Photo: Ludovic Toinel
Facebook hosted a press conference today at 1:30 about “making privacy simpler.”We’re covered it live.
To see the changes is in action, go here.
Today’s change come after weeks of pressure from hordes of media and privacy watchdog organisations.
LIVE NOTES (Click here to refresh):
1:30 – Hey there, we’re on hold. No music or nothin!
1:31 – After an intro from PR boss Elliot Schrage, Mark Zuckerberg steps to the mic. He says it’s been an “intense couple of weeks.”
1:32 – Mark says, “The kernel of what Facebook is, people want to stay connected with their friends, family and community around them and that’s a core human thing. It’s people everywhere. The best way to do that is to have control over what they share. That adds up to make the world more open and connected.”
1:34 – Mark says that Facebook is a much different thing than it was when it first launched, when there wasn’t even a messaging feature. IT looked like this:
1:35 – “Some of the things we have on the site now” aren’t served by Facebook’s original privacy settings. Mark says a good example is how people share using the News Feed:
1:37 – Mark says this was how Facebook originally handled privacy as it pertains to third-party applications:
1:37 – He says that was detailed enough, so Facebook is rolling out more granular controls. It will look like this:
1:39 – He says “this is privacy the way that people are actually using the site today.”
1;40 – Mark is talking about how Facebook used to restrict privacy by regional networks. Problem was, some networks were simply huge – actually they were whole countries. (Facebook India)
1:42 – Here is how “thefacebook” used to view privacy:
Then it became:
1:43, The effect of dumping Facebook’s global users into country networks was that more than 50% of users didn’t have any granular control over their privacy at all. So Facebook switched it to:
1:44 – Whew, one last history lesson before the news.
1:45 – Mark wants to explain why Facebook is asking its users to join groups based on their previously private likes and interests. The main reason: about 20% of useres had actual text likes. 70% already belonged to groups based on their interests.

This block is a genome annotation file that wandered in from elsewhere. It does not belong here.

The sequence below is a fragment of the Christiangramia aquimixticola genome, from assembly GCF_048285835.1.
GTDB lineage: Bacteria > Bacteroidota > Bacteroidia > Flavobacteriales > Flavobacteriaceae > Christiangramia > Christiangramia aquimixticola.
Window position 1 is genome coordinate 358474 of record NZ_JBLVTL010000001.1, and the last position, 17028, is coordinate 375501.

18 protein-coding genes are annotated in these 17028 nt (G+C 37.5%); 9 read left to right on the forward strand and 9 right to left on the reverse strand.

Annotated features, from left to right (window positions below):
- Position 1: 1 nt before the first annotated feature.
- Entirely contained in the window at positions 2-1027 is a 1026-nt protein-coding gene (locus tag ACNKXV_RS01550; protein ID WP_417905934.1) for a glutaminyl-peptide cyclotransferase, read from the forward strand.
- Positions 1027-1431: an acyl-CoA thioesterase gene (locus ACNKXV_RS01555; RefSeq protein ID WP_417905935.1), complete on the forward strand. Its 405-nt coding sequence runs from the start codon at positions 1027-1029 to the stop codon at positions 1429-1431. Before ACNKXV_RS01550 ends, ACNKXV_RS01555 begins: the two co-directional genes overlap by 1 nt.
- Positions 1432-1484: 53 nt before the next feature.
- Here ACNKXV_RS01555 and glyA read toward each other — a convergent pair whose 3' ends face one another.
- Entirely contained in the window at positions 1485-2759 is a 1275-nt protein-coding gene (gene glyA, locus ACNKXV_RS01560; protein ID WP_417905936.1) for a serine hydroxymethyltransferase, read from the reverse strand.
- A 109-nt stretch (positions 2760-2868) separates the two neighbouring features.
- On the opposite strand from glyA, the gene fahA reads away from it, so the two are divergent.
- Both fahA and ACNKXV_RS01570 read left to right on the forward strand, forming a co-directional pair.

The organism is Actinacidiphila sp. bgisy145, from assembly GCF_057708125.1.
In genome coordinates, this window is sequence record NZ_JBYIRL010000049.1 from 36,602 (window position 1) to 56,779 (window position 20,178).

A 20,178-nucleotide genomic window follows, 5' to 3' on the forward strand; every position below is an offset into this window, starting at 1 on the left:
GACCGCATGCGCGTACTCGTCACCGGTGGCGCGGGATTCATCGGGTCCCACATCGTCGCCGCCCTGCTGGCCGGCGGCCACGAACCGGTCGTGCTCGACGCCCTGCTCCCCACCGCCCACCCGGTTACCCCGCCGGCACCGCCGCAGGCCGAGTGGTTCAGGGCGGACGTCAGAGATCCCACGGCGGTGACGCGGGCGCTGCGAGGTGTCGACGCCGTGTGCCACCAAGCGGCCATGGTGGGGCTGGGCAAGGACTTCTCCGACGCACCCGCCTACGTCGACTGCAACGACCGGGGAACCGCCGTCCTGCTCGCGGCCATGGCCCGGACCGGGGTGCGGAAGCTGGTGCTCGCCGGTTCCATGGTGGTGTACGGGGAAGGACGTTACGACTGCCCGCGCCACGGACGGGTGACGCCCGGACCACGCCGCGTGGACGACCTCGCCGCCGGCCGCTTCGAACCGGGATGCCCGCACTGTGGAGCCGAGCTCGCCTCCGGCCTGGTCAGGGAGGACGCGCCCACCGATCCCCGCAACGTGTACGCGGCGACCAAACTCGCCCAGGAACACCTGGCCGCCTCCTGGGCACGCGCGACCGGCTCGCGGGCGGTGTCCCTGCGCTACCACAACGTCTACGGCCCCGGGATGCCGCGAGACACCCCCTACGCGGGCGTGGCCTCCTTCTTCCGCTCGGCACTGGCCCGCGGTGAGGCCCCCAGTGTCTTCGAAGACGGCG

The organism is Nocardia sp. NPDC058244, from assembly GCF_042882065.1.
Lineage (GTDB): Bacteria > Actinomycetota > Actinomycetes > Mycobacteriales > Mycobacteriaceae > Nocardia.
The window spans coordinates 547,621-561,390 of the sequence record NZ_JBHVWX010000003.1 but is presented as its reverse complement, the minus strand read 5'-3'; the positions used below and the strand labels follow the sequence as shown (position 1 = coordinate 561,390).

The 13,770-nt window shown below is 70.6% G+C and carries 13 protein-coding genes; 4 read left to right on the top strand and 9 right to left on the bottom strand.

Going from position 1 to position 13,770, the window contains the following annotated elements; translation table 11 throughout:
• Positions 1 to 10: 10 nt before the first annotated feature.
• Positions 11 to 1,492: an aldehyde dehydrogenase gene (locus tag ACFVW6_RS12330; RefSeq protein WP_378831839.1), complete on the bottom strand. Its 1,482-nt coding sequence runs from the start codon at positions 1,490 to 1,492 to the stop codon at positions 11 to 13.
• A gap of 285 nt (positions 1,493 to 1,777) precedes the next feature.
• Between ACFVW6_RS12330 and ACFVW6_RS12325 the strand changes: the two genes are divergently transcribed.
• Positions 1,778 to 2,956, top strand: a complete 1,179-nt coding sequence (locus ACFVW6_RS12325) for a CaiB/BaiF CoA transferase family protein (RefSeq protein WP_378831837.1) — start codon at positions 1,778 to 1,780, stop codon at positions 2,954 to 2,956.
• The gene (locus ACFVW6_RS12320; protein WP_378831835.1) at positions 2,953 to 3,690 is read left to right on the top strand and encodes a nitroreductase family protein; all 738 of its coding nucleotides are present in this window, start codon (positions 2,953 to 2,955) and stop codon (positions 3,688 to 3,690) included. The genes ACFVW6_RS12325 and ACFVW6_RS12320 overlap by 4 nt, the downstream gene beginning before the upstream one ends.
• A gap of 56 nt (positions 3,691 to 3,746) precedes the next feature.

1:46 – OK, the news.
1:47 – Mark says it has been hard for people to use Facebook privacy settings. He says granular controls aren’t going away, but that they’ve made people feel like they don’t have control because they are too complicated.
1:48 – There is going to be on simple control for Sharing. Sharing is:
1:49 – New settings and new products will default to however you set this. It looks like:
1:51 – Click “friends only” and it looks like this:
1:51 – Facebook is also changing “Basic Directory Information” privacy settings:
1:53 – You go here to adjust this information:
1:53 – Here’s what the menu looks like now:
1:54 – The next big thing is, that Facebook will allow user to block all third-parties from accessing their information ever.
1:55 – Applications will have dramatically restricted access to your stuff. Get there by clicking “turn off platform.” Then you go through a series of prompts making sure you want to kill the apps you use.
1:56 – Facebook also updated its privacy guide. There’s going to be a message at the top of homepages so that people will know about the change.
1:58 – Time for questions. Guy asks, “why should we trust you?”
2:00 – Zuck refers to Facebook’s principle. That it’s for sharing and that sharing is only done through trust.